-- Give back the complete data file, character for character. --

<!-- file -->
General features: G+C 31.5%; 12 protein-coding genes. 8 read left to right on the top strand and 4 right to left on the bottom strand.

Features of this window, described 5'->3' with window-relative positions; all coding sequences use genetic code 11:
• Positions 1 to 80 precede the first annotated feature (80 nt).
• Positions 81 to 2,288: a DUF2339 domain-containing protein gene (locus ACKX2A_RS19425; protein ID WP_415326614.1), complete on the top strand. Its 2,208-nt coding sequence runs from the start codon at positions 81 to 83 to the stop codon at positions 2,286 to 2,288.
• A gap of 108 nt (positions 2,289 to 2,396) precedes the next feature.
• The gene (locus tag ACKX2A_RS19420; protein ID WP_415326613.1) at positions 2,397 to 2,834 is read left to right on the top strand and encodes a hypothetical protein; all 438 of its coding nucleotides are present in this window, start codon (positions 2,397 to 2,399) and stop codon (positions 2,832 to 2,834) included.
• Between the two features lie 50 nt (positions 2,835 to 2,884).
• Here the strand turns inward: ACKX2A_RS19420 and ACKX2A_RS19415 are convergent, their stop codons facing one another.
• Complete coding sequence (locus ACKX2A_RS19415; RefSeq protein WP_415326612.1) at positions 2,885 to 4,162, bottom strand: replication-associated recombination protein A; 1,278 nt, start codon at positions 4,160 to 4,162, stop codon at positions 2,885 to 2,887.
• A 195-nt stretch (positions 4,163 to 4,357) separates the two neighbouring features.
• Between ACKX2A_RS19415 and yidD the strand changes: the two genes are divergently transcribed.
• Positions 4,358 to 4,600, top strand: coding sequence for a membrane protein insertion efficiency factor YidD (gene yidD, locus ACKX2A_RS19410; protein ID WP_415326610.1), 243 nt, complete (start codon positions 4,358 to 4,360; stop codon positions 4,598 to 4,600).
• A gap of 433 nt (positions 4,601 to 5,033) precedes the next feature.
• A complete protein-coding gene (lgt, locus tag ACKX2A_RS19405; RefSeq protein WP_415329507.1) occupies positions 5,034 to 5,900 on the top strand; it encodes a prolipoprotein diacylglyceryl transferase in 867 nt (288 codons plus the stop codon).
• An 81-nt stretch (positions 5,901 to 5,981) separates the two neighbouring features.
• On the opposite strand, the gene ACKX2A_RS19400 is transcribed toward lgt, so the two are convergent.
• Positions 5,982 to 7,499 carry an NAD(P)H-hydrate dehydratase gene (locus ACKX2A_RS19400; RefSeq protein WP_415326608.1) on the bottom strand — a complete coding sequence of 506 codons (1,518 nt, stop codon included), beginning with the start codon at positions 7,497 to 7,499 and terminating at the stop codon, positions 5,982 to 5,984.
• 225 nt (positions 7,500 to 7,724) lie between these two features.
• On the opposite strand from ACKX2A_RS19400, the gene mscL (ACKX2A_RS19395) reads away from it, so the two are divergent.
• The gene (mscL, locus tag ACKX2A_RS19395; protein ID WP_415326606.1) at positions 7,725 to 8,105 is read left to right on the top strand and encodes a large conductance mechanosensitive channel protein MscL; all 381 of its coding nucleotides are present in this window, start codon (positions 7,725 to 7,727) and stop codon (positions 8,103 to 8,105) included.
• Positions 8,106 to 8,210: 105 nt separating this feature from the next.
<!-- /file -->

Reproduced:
General features: G+C 31.5%; 12 protein-coding genes. 8 read left to right on the top strand and 4 right to left on the bottom strand.

Features of this window, described 5'->3' with window-relative positions; all coding sequences use genetic code 11:
• Positions 1 to 80 precede the first annotated feature (80 nt).
• Positions 81 to 2,288: a DUF2339 domain-containing protein gene (locus ACKX2A_RS19425; protein ID WP_415326614.1), complete on the top strand. Its 2,208-nt coding sequence runs from the start codon at positions 81 to 83 to the stop codon at positions 2,286 to 2,288.
• A gap of 108 nt (positions 2,289 to 2,396) precedes the next feature.
• The gene (locus tag ACKX2A_RS19420; protein ID WP_415326613.1) at positions 2,397 to 2,834 is read left to right on the top strand and encodes a hypothetical protein; all 438 of its coding nucleotides are present in this window, start codon (positions 2,397 to 2,399) and stop codon (positions 2,832 to 2,834) included.
• Between the two features lie 50 nt (positions 2,835 to 2,884).
• Here the strand turns inward: ACKX2A_RS19420 and ACKX2A_RS19415 are convergent, their stop codons facing one another.
• Complete coding sequence (locus ACKX2A_RS19415; RefSeq protein WP_415326612.1) at positions 2,885 to 4,162, bottom strand: replication-associated recombination protein A; 1,278 nt, start codon at positions 4,160 to 4,162, stop codon at positions 2,885 to 2,887.
• A 195-nt stretch (positions 4,163 to 4,357) separates the two neighbouring features.
• Between ACKX2A_RS19415 and yidD the strand changes: the two genes are divergently transcribed.
• Positions 4,358 to 4,600, top strand: coding sequence for a membrane protein insertion efficiency factor YidD (gene yidD, locus ACKX2A_RS19410; protein ID WP_415326610.1), 243 nt, complete (start codon positions 4,358 to 4,360; stop codon positions 4,598 to 4,600).
• A gap of 433 nt (positions 4,601 to 5,033) precedes the next feature.
• A complete protein-coding gene (lgt, locus tag ACKX2A_RS19405; RefSeq protein WP_415329507.1) occupies positions 5,034 to 5,900 on the top strand; it encodes a prolipoprotein diacylglyceryl transferase in 867 nt (288 codons plus the stop codon).
• An 81-nt stretch (positions 5,901 to 5,981) separates the two neighbouring features.
• On the opposite strand, the gene ACKX2A_RS19400 is transcribed toward lgt, so the two are convergent.
• Positions 5,982 to 7,499 carry an NAD(P)H-hydrate dehydratase gene (locus ACKX2A_RS19400; RefSeq protein WP_415326608.1) on the bottom strand — a complete coding sequence of 506 codons (1,518 nt, stop codon included), beginning with the start codon at positions 7,497 to 7,499 and terminating at the stop codon, positions 5,982 to 5,984.
• 225 nt (positions 7,500 to 7,724) lie between these two features.
• On the opposite strand from ACKX2A_RS19400, the gene mscL (ACKX2A_RS19395) reads away from it, so the two are divergent.
• The gene (mscL, locus tag ACKX2A_RS19395; protein ID WP_415326606.1) at positions 7,725 to 8,105 is read left to right on the top strand and encodes a large conductance mechanosensitive channel protein MscL; all 381 of its coding nucleotides are present in this window, start codon (positions 7,725 to 7,727) and stop codon (positions 8,103 to 8,105) included.
• Positions 8,106 to 8,210: 105 nt separating this feature from the next.